OOTP Brewers: Christian Yelich, Human Hot Streak

In theory, the Brewers offense was set up to be a stars-and-scrubs operation heading into the season. It’s not that it was particularly low-octane, or even misbuilt; when you have a player like Christian Yelich, it stands to reason that everyone else is going to look pedestrian in comparison.

Of course, theory doesn’t always survive in the real world. There are myriad examples of a team expecting a star performance from one player and receiving one from another. But for our OOTP Brewers, that has emphatically not happened. The offense is off to an excellent start — fourth in the NL in runs scored, fifth in wOBA, and fourth in batter WAR. It’s happened exactly the way that you’d expect — with a transcendent performance from digital Yelich and an adequate job the rest of the way down. Today, let’s celebrate Yelich’s brilliance.

In 2019, the major league WAR leader on May 31 was Cody Bellinger. You might remember 2019 Bellinger started the season off on a torrid pace. Even after an only excellent (instead of mega-excellent) May, he closed the month hitting .379/.465/.749. He was walking more than he struck out, he played excellent center field defense, and he even chipped in seven stolen bases (though he was caught stealing four times). It was a true all-phases effort, and it was worth a massive 4.2 WAR in 241 plate appearances. That pace would make for an 11.5 WAR season.

With that as calibration for how impressed you should be by numbers through the end of May, let’s turn to Yelich. His batting line looks a lot like Bellinger’s: .354/.444/.694, good for a 194 wRC+. Has he accomplished it with an absolutely outlandish BABIP? Honestly, not really. He’s posted a .381 mark so far, which is obviously a high number, but he’s posted a career BABIP of .358, and projection systems pegged him for something in the .340 range going into this year.

So if it isn’t a result of batted ball luck, what has Yelich done to reach those great heights? First of all, he’s kept his walk rate up in double digits, which provides a solid baseline to put everything else on. Get on base 12.4% of the time without having to resort to making contact, and the rest of your job is far easier.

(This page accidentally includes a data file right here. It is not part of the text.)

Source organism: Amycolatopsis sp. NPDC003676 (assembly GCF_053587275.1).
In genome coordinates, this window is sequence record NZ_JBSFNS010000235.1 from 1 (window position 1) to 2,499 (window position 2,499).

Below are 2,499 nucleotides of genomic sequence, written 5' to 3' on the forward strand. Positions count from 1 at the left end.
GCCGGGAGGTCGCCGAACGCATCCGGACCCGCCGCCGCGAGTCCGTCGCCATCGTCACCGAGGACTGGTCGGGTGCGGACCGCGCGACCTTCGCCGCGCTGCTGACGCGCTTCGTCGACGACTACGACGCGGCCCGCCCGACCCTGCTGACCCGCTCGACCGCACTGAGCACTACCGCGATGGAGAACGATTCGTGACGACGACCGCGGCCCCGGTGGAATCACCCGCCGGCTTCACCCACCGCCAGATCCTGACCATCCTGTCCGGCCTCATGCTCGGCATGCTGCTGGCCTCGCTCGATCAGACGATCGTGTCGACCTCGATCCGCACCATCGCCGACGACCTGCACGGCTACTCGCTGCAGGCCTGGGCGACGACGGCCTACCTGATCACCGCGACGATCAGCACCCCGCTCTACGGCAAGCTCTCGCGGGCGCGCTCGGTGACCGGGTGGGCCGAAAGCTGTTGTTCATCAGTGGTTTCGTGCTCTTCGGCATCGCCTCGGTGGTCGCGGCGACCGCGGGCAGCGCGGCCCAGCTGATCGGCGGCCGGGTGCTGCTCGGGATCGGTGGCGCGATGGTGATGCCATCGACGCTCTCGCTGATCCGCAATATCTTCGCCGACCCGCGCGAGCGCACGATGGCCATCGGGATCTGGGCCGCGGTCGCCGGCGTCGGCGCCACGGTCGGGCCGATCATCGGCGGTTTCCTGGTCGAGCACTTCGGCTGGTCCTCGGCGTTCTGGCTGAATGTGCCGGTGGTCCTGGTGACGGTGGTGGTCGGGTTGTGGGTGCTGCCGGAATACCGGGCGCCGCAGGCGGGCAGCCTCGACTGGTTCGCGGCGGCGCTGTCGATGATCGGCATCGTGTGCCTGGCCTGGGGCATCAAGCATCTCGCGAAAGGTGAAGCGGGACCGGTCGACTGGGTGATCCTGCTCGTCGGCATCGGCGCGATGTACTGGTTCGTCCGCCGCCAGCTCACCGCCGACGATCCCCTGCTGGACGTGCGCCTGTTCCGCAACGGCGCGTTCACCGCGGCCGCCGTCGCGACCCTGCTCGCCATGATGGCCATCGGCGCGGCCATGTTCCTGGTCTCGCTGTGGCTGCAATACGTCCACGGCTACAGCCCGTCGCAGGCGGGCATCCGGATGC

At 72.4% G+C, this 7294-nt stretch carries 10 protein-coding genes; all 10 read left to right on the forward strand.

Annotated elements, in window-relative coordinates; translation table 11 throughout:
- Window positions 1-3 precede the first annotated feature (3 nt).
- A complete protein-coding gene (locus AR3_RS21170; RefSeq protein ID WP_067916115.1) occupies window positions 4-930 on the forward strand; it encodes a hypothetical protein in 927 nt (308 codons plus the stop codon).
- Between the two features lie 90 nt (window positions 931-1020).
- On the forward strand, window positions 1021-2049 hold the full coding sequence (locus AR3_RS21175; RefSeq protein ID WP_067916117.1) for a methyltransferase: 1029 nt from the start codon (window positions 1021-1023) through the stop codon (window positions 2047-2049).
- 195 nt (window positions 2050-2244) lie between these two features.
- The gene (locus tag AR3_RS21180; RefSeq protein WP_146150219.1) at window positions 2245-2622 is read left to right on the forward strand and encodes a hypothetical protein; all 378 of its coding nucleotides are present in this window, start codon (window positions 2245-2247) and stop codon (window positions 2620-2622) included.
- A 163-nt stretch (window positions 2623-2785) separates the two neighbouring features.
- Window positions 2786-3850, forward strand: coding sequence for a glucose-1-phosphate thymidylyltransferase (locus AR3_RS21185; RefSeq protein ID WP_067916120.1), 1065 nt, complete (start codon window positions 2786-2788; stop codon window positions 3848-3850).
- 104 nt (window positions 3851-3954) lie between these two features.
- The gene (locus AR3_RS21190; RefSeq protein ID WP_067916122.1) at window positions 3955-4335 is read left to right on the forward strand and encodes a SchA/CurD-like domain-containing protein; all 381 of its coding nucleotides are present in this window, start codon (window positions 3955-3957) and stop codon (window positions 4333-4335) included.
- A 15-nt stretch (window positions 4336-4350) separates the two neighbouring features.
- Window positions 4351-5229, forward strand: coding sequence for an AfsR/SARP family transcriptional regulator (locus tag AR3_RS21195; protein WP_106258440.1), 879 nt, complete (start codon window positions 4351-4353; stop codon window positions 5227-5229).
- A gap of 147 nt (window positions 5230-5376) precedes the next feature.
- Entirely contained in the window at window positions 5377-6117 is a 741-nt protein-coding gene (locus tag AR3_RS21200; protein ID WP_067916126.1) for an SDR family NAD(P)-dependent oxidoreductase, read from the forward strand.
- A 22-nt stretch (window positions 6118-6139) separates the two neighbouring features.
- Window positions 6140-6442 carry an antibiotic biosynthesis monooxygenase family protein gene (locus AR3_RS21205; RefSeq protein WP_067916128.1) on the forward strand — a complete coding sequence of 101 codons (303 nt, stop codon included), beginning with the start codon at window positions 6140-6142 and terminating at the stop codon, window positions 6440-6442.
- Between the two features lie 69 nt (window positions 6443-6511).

Real-life Yelich has an interesting relationship with strikeouts. He’s a high-contact hitter and always has been. He’s also never been a particularly low-strikeout batter. Part of this is because he’s willing to get deep into counts — his career walk rate of 11.1% makes that clear. Part of it is because his contact rates are more solid than excellent; he’s not David Fletcher or Willians Astudillo out there, sacrificing power to goose contact.

There’s been no sea change in Yelich’s strikeout rate. He didn’t pull off the same magic trick as 2019 Bellinger, who dropped from a mid-20’s strikeout rate to 16.4%. Instead, virtual Yelich has simply improved incrementally. He’s striking out 18.4% of the time so far this year, a number that would be a career low for a full season. But he’s had stretches like this before; heck, through last May 31, he struck out only 17.1% of the time on his way to a 172 wRC+.

Okay — so it’s not really the walks, and it’s not really the strikeouts. Both of those are great, superstar-level numbers, but they’re not maybe-we-should-start-building-a-statue stats. The BABIP helps, but it’s not even remotely enough. David Dahl had a .441 BABIP through last May 31, and he converted that into a 114 wRC+.

How about the 20 home runs, one less than the number that real-life Yelich led the majors with last year at this time but only ninth in our offense-mad OOTP simulation? Those are key, obviously. Want to get on base without relying on BABIP? Walks are one solution, but clubbing the ball out of reach of those pesky defenders, with their gloves and attempts to stop you from scoring, is a far more satisfying answer.

Homers aren’t the only way to juice your offensive production without relying on finding a hole in the defense. Doubles aren’t quite as resistant to fielders, but they’re still an excellent way to generate offense. Hit the ball hard enough and at the right angle to produce a double, and you should expect to get on base a lot of the time. Some of those balls will be caught, of course, but many more will turn into extra bases or at the very least singles. And some of them will probably end up as homers. Doubles and homers are both decent proxies for hard-hit balls.

2019 Yelich had 21 home runs on May 31. But he had only seven doubles and a single triple — his hardest hits were, for the most part, getting over the wall. This year, he’s already racked up 16 doubles and a triple. It’s not a case of everything he hits hard becoming a dinger, in other words. He’s just hitting everything hard!

Another way to generate more value is through durability. If you’re a star, playing extra games is one of the surest ways to do more for your team. You might exceed expectations, and you might not. But an extra game of a stud replacing a game from a minor leaguer is straightforwardly great.